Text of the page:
8-15-13: The Piano in the Room

8-15-13: The Piano in the Room

Whenever Beethoven would walk into a room and see a piano he would feel this tension, a tension arising from the fact that he had an almost primal sexual urge to play it, but at the same time would resent the fact that he felt the urge to play it. Usually he would resist the urge.

12-1-11: My Country Tentatively

12-1-11: My Country Tentatively

I occasionally take up this tune, even if I don’t really like it. You don’t have to like a tune to improvise on it, after all. It’s enough that the tune focuses your attention in a particular way that may yield interesting results.

 

2-23-09: Three Part Invention (sort of)

2-23-09: Three Part Invention (sort of)

In recent years (if 30 years can be called recent) I’ve been trying to develop a contrapuntal improvisational style. J.S.Bach, who is inarguably the all-time master of counterpoint, is my teacher but I’m not his apprentice: I look to his examples for general technical and aesthetic guidance, but, in the interest of developing my own contrapuntal voice, I go for extended periods without listening to him at all—and I rarely play his music anymore. My challenge has been to figure out how to develop a style of polyphony that:

  • Does use a contemporary musical language;
  • Doesn’t sound too “classical”;
  • Doesn’t sound too symmetrical;
  • Doesn’t sound like I’m trying to sound like Bach;
  • Does sound cool.

That’s three negatives and two positives—a lot to keep track of.

Perhaps I’m getting close (as I write this in late 2012 I’m considerably closer) to achieving my contrapuntal ideal, but it doesn’t really matter because, for some reason, the fact that this flawed little piece came into the world at all makes me very happy. I can, and have, and will do a lot better, but this has a certain magic that can’t be improved upon with mere “betterness”.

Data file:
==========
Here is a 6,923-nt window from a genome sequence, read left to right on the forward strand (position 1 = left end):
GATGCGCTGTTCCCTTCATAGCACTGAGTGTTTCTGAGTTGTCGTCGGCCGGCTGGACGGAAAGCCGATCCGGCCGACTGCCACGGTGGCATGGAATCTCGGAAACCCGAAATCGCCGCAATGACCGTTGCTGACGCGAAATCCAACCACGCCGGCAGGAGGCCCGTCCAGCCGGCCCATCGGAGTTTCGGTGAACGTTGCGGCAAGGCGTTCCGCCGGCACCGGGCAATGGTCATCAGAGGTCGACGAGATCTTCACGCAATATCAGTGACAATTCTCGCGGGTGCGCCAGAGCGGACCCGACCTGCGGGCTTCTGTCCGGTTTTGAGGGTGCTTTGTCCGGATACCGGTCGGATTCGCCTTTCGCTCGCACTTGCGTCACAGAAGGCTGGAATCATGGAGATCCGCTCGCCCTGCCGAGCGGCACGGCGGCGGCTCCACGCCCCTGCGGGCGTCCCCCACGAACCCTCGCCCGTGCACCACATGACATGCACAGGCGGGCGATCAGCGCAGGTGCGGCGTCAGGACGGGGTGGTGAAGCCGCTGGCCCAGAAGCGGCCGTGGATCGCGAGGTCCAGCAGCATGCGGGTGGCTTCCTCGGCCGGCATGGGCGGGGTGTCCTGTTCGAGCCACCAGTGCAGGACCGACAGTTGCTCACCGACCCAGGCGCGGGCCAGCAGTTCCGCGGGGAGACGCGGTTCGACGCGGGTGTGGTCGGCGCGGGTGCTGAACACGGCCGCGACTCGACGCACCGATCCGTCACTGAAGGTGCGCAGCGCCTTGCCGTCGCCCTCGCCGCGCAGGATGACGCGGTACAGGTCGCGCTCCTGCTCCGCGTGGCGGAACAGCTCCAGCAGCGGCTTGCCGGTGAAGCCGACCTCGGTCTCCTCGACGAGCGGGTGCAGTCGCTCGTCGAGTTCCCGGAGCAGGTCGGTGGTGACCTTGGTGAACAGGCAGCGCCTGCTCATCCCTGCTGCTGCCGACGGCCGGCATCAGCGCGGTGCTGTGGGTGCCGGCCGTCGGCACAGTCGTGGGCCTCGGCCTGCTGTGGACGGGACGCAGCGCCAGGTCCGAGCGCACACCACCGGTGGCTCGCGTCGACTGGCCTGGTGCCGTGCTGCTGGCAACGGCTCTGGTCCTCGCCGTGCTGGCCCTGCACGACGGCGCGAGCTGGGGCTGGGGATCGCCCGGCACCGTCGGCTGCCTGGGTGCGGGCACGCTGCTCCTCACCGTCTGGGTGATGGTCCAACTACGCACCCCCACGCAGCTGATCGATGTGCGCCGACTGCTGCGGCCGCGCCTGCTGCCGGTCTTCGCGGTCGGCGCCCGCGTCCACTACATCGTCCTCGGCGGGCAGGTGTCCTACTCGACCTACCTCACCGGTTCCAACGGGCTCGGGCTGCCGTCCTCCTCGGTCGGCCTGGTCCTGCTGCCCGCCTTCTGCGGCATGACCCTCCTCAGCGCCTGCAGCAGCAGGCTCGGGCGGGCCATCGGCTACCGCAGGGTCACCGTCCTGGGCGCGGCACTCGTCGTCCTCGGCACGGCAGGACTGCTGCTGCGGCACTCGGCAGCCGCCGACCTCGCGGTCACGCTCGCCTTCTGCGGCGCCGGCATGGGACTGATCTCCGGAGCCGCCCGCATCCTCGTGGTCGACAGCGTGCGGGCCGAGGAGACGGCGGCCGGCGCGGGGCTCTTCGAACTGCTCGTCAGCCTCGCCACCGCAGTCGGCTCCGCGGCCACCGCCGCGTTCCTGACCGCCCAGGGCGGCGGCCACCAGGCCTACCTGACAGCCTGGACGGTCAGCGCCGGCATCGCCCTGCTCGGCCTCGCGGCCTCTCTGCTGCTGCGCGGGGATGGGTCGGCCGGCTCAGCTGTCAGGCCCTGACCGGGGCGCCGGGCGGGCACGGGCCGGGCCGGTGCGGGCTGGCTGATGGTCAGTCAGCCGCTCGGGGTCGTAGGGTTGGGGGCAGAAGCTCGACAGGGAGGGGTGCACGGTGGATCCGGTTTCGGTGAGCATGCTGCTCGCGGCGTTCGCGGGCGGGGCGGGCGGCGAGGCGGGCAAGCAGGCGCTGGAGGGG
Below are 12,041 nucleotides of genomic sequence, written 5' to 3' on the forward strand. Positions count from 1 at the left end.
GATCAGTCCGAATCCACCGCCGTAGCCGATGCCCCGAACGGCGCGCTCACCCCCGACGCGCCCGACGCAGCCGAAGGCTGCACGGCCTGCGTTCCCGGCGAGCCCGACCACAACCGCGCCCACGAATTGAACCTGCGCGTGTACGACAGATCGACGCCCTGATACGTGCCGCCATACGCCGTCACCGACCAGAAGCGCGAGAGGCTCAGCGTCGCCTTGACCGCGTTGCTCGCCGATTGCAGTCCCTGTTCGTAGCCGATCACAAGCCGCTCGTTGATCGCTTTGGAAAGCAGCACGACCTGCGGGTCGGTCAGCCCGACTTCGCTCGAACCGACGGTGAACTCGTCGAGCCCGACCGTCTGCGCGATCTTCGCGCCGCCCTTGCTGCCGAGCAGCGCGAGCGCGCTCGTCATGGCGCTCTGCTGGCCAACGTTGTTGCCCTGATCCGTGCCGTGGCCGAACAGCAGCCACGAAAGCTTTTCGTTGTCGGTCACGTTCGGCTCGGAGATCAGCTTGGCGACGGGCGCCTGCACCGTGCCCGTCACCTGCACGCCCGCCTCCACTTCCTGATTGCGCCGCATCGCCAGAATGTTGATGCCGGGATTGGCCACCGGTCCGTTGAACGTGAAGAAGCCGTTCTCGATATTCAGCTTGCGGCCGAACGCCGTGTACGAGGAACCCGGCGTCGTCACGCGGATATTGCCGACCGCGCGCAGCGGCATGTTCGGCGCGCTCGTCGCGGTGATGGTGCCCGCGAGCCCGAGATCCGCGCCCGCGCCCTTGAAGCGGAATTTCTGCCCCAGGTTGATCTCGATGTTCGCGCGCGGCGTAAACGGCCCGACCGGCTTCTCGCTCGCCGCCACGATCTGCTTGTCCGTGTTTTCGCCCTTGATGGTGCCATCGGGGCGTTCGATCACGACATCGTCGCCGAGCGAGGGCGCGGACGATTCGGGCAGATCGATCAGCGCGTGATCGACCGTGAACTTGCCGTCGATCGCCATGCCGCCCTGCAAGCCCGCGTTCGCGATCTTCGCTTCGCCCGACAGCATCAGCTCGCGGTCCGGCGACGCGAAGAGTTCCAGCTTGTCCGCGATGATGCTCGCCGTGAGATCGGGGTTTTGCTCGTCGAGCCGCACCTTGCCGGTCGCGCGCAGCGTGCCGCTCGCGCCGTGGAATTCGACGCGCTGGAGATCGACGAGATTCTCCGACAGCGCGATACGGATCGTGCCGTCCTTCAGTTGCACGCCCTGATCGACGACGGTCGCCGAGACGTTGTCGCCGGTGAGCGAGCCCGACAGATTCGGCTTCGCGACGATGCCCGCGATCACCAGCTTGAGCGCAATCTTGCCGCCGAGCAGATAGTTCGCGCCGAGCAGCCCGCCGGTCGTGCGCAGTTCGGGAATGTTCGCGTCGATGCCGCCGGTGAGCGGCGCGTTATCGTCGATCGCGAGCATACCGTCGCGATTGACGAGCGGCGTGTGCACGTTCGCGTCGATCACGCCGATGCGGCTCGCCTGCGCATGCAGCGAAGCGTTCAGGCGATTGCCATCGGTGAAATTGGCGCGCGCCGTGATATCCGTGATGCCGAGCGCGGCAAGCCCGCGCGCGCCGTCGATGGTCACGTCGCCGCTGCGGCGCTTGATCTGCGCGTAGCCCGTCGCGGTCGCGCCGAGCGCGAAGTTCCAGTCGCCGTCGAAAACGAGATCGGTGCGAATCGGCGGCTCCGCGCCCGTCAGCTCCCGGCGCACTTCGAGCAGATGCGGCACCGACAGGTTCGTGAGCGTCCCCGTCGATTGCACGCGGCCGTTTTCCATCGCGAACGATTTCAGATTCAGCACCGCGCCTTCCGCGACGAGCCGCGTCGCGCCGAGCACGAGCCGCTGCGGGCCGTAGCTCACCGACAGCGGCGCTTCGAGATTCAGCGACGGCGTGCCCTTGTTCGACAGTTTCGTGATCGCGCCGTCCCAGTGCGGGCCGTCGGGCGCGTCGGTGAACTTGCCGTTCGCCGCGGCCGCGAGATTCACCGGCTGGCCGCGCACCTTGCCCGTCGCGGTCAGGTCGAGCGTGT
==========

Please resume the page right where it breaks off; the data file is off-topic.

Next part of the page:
11-6-08: Daily Improv x3

11-6-08: Daily Improv x3

Well, this one’s better than I thought it would be. There is this tendency among discerning artists, myself included, to view one’s own earlier work with a fair amount of disdain because we think that our present artistic selves can beat the crap out of our older selves. But, at least if I’m not in a bad mood, I actually like a lot of my earlier work, even if it isn’t as flawless as my current work, which isn’t flawless either.

Anyway, this improvisation represents something of my musical thinking at the time.  It starts with a kind of rock chord progression but goes off into something else…very interesting how it develops. I’m tempted to pat myself on the back, and say, “Nice work there mate”, but I’ll no doubt disavow the entire piece tomorrow.

Oh and here’s an alternate take on the same theme:

Actually the first take, using the same theme. I include it to illustrate how the same theme can yield decidedly different results; in this case with a more subdued point of view. I’ve put it second because that’s where it seems to belong.

As I was remixing the tracks, I found this 3rd take (apparently incomplete, because it just stops) on the same basic theme.

This one is quite different; more melancholy,  even resigned, and judging from the abrupt ending, kind of fed up. Perhaps I had simply had enough of the theme. In the way it proceeds, however, along with the subtle change in the melodic motif itself, it seems to be summing the previous two versions, even answering the questions they asked.

And I can now retroactively declare these to be three unintended variations on a theme, though variations may be the wrong word: More like three points of view on the same theme. They were all improvised in a 10-15 minute period, but they feel like they could have come from three different decades: They are a mini-autobiography, covering my 20s, 30s, and 40s respectively. The first one (actually performed second, but so what) has a youthful, upbeat, poppy exuberance,  that seems utterly sure of it’s inevitable success in the world, even if it does ask a few tough questions about what’s to come. The second is jazzier, not exactly downbeat, but also not so confident—it rather sardonically dismisses the questions of the first as being naive. The third has an Ecclesiastes-like wistfulness that knows things won’t work out as planned, that things just happen—it answers the questions by not answering them.